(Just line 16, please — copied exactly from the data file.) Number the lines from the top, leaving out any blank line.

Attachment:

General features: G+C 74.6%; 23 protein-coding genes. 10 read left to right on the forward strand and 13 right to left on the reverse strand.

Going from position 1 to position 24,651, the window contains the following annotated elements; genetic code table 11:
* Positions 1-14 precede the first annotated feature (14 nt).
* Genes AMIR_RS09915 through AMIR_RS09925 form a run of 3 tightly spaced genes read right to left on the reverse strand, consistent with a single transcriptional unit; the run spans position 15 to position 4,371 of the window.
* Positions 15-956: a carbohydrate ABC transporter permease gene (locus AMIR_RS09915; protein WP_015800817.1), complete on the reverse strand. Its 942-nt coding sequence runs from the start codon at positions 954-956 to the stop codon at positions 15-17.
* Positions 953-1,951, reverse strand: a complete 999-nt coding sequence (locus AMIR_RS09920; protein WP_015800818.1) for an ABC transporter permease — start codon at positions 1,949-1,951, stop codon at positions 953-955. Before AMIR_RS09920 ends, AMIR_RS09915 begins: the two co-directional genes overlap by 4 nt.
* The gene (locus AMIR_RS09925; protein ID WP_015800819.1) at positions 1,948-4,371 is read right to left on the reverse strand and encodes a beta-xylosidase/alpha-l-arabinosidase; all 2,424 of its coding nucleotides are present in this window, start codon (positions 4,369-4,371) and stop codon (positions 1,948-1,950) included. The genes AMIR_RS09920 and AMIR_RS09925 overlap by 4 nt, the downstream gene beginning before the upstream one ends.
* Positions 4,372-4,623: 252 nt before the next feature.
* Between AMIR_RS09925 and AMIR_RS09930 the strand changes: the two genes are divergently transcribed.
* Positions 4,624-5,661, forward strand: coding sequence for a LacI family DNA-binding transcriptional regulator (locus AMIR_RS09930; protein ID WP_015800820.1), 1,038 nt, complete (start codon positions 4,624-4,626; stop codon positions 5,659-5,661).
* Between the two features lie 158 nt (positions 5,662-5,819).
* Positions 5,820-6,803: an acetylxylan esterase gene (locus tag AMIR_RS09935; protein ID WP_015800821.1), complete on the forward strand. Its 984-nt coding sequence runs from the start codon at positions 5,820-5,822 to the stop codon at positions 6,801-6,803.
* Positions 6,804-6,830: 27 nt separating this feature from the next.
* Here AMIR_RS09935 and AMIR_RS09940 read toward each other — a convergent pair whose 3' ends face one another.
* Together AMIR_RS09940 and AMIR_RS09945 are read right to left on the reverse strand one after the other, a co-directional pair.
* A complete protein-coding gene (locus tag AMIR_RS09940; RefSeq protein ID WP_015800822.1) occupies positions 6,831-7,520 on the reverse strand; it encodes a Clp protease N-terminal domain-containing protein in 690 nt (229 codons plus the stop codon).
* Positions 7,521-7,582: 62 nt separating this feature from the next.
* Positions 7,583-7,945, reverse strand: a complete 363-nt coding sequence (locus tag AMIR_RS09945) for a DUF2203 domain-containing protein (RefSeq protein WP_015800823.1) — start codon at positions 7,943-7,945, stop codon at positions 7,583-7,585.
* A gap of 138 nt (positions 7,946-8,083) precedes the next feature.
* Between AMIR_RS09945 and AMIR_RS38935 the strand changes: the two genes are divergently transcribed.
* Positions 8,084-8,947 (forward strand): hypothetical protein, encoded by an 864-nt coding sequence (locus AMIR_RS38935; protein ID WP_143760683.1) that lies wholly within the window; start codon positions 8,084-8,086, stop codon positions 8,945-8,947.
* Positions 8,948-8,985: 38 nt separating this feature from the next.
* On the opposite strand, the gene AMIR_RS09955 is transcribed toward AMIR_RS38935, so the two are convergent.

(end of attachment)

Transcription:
* A complete protein-coding gene (locus tag AMIR_RS09940; RefSeq protein ID WP_015800822.1) occupies positions 6,831-7,520 on the reverse strand; it encodes a Clp protease N-terminal domain-containing protein in 690 nt (229 codons plus the stop codon).